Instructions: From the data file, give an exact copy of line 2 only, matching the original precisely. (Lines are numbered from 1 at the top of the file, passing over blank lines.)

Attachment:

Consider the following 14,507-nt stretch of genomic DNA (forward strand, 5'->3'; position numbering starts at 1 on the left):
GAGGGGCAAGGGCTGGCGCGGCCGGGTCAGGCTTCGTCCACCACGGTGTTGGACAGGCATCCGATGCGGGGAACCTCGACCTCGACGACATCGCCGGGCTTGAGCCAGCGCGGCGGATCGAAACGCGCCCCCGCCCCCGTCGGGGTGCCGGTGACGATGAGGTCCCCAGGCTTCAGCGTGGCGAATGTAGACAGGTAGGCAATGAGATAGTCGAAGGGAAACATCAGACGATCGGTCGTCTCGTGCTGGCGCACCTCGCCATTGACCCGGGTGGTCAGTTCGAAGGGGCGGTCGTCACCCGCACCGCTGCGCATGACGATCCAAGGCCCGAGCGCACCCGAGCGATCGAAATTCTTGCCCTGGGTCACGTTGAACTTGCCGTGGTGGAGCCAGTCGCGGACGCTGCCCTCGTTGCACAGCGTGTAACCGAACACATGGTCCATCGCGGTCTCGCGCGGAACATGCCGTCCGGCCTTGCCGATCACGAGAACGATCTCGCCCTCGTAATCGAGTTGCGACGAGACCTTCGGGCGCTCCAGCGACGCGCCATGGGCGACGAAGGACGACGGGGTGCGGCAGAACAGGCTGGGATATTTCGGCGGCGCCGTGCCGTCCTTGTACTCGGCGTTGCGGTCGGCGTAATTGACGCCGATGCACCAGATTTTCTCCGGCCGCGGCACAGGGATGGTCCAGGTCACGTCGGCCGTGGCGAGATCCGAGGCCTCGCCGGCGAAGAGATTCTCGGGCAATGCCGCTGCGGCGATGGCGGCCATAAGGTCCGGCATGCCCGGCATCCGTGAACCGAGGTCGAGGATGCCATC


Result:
GAGGGGCAAGGGCTGGCGCGGCCGGGTCAGGCTTCGTCCACCACGGTGTTGGACAGGCATCCGATGCGGGGAACCTCGACCTCGACGACATCGCCGGGCTTGAGCCAGCGCGGCGGATCGAAACGCGCCCCCGCCCCCGTCGGGGTGCCGGTGACGATGAGGTCCCCAGGCTTCAGCGTGGCGAATGTAGACAGGTAGGCAATGAGATAGTCGAAGGGAAACATCAGACGATCGGTCGTCTCGTGCTGGCGCACCTCGCCATTGACCCGGGTGGTCAGTTCGAAGGGGCGGTCGTCACCCGCACCGCTGCGCATGACGATCCAAGGCCCGAGCGCACCCGAGCGATCGAAATTCTTGCCCTGGGTCACGTTGAACTTGCCGTGGTGGAGCCAGTCGCGGACGCTGCCCTCGTTGCACAGCGTGTAACCGAACACATGGTCCATCGCGGTCTCGCGCGGAACATGCCGTCCGGCCTTGCCGATCACGAGAACGATCTCGCCCTCGTAATCGAGTTGCGACGAGACCTTCGGGCGCTCCAGCGACGCGCCATGGGCGACGAAGGACGACGGGGTGCGGCAGAACAGGCTGGGATATTTCGGCGGCGCCGTGCCGTCCTTGTACTCGGCGTTGCGGTCGGCGTAATTGACGCCGATGCACCAGATTTTCTCCGGCCGCGGCACAGGGATGGTCCAGGTCACGTCGGCCGTGGCGAGATCCGAGGCCTCGCCGGCGAAGAGATTCTCGGGCAATGCCGCTGCGGCGATGGCGGCCATAAGGTCCGGCATGCCCGGCATCCGTGAACCGAGGTCGAGGATGCCATC